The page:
National Standards for Taking Showers
The idea of federally-regulated showers is the latest proof that our country has lost its way with respect to federalism. Federalism should lead to coordination, not subordination. In considering action at the national level, we should always ask two questions:
1. must we do this? there are lots of good ideas… in fact, for almost anything you can think of, even horrible things, I’m sure I can find at least a dozen Americans who think it’s a great idea – a ‘must-have’… we should set a really high bar where the necessity of a law or program is concerned
2. must the federal government do this? of those things that we ‘must’ do, very few actually have to be done at the national level… the federal government is only capable of handing down one-size-fits-all solutions… in the vast majority of cases, our needs are better met at the local and state level, or by avoiding government all together
There are lots of examples, but this one came to light this week… the Environmental Protection Agency (EPA) wants hotels to monitor how much time guests spend in the shower. They have a pilot program to create a wireless system that tracks how much water a hotel guest uses to get them to “modify their behavior.” The project was filed under “Water conservation,” “Urban water planning,” and “Sustainable water management.”
I’m all for conservation, but this hardly seems like an essential function of the national government… maybe it’s a good idea, but must we do it? It’s also something that is more effectively done elsewhere…. even if this is a ‘must-have’, can we say that only the federal government can pull it off? Many state and local governments already, unnecessarily, address this. The most effective approaches are those taken by hotel brands and their trade associations. They’ve been working on this for years. They are incentivized by the fact that water is a cost of business. They understand the problem and possible solutions better than anyone. The government’s efforts are, at best, a bad solution in search of a non-existent problem.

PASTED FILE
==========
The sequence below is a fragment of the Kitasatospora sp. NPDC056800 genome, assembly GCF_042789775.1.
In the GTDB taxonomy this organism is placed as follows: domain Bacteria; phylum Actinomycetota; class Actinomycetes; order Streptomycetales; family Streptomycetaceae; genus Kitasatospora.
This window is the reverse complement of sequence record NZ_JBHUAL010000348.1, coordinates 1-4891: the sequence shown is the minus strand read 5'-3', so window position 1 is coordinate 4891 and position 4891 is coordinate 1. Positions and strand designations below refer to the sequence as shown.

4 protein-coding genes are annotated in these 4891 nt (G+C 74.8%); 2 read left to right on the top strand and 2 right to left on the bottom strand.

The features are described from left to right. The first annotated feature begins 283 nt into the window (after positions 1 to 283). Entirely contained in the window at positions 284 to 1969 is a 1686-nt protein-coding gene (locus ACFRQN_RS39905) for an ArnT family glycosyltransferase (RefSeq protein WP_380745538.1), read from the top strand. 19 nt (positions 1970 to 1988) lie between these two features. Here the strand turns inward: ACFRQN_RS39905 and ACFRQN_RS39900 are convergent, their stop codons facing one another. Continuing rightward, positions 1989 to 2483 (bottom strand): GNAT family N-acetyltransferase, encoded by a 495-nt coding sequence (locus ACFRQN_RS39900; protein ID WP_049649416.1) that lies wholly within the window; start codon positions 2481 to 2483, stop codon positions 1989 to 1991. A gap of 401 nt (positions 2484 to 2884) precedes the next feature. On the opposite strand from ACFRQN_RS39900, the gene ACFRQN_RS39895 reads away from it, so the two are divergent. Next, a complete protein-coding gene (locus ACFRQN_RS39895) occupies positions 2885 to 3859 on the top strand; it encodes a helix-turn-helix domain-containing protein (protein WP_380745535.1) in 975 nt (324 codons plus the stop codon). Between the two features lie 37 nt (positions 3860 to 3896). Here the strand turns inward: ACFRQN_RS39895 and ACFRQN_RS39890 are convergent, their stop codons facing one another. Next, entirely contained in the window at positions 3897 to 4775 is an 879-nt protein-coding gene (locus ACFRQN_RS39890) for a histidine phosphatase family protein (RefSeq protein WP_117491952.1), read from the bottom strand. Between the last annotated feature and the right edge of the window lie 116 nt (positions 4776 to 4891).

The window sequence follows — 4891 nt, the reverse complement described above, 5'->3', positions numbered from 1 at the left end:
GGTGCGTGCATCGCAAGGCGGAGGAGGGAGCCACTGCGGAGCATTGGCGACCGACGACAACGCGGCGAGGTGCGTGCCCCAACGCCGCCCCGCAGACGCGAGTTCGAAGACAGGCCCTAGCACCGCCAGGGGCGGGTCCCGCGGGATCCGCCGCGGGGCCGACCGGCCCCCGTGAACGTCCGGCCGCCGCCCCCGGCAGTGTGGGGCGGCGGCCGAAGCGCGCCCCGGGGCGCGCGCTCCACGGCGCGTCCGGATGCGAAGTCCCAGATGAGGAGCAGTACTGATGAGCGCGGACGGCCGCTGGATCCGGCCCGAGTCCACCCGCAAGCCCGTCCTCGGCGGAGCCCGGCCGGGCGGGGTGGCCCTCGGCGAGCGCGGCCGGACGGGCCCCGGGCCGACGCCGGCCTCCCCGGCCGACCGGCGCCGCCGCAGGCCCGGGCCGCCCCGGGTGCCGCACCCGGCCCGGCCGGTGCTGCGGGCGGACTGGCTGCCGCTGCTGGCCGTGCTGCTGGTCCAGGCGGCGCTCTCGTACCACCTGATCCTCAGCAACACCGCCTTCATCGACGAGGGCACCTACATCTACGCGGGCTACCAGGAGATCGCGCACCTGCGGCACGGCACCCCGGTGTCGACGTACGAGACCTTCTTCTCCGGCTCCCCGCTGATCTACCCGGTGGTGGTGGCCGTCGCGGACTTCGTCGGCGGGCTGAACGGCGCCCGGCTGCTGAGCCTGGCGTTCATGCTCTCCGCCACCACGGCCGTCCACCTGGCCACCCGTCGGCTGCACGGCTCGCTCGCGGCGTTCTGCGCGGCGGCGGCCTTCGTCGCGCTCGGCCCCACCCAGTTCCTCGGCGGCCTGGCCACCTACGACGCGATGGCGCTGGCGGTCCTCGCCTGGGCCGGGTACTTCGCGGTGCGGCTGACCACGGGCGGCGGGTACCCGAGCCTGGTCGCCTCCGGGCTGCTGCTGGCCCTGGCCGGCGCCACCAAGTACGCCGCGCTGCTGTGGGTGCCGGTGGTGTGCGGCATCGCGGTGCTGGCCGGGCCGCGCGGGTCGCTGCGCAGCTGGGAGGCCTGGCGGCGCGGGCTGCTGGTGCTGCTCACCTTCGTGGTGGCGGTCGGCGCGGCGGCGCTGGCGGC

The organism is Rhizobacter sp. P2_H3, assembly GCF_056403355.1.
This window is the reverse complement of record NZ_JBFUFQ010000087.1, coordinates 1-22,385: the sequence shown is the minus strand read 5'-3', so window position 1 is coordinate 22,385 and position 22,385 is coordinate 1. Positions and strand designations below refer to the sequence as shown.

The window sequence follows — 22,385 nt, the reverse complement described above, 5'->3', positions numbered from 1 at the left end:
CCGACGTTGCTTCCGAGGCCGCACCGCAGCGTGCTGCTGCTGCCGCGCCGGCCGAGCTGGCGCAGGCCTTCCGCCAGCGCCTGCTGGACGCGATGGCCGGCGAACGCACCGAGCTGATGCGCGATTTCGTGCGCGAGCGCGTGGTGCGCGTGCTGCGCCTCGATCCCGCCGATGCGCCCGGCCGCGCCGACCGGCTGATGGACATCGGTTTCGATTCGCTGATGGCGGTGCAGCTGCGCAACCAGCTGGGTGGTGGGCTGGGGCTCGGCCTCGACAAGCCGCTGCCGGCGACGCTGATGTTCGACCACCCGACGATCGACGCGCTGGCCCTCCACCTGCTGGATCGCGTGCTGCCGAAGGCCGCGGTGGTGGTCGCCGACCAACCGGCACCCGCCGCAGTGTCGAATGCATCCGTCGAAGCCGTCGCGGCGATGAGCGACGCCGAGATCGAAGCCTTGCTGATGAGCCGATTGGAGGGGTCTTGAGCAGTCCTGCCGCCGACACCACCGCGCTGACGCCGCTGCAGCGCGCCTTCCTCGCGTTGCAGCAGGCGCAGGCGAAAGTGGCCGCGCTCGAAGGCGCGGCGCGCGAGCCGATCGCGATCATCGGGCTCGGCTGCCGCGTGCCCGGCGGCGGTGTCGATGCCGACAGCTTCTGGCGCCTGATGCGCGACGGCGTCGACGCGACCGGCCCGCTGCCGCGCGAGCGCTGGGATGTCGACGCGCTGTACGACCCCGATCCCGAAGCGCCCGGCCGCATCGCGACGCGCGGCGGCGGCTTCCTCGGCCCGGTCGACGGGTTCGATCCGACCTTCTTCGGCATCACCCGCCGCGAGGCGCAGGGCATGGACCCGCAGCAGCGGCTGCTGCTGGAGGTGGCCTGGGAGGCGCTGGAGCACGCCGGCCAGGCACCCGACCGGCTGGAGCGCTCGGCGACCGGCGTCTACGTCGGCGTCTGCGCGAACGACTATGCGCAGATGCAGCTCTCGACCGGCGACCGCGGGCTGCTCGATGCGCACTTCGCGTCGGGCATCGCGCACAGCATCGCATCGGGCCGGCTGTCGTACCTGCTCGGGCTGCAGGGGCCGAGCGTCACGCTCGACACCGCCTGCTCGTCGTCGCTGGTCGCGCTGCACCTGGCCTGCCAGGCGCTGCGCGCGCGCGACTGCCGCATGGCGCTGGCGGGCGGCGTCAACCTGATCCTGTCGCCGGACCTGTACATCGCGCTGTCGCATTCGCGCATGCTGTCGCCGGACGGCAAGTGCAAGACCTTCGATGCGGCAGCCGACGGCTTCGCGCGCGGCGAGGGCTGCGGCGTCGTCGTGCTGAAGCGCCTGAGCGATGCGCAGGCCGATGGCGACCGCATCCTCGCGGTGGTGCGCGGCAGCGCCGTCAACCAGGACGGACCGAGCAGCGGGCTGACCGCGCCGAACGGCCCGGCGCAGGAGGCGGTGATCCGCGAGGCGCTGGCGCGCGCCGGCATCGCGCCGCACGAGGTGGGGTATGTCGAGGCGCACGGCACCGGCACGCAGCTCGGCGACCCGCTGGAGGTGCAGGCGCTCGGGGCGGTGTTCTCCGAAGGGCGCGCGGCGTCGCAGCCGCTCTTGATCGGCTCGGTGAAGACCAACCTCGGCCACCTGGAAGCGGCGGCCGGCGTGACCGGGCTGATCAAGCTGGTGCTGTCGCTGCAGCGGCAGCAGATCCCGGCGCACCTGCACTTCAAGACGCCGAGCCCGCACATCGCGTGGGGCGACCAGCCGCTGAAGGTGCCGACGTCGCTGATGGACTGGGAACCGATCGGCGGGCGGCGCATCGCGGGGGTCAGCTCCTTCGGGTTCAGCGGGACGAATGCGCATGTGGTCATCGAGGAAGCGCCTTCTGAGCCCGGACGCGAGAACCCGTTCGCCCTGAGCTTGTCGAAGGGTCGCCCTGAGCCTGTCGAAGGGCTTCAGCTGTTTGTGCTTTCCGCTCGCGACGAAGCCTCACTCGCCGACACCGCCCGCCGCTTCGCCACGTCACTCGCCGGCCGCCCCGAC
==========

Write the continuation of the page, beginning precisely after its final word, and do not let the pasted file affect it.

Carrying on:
Unfortunately, government programs never die. Here’s a prediction: within five years, this ‘pilot program’ will lead to a new federal regulatory regime. Hotels will be burdened with new reporting requirements. The federal government will add staff to read the reports and make new reports that will always lead to the conclusion that we need more regulation and government bureaucrats. The regulatory regime will be supported by new fees, perhaps penalties, which hotels will pass on to you and me. Toward the end of this five-year period, the federal government will start mandating specific types of shower hardware; hotels will be required to spend millions retrofitting to meet government standards. Think that’s unlikely? They already do it for toilet seats, kitchen utensils, and pretty much any aspect of human thought or behavior you can think of… there will be no end to the stupidity.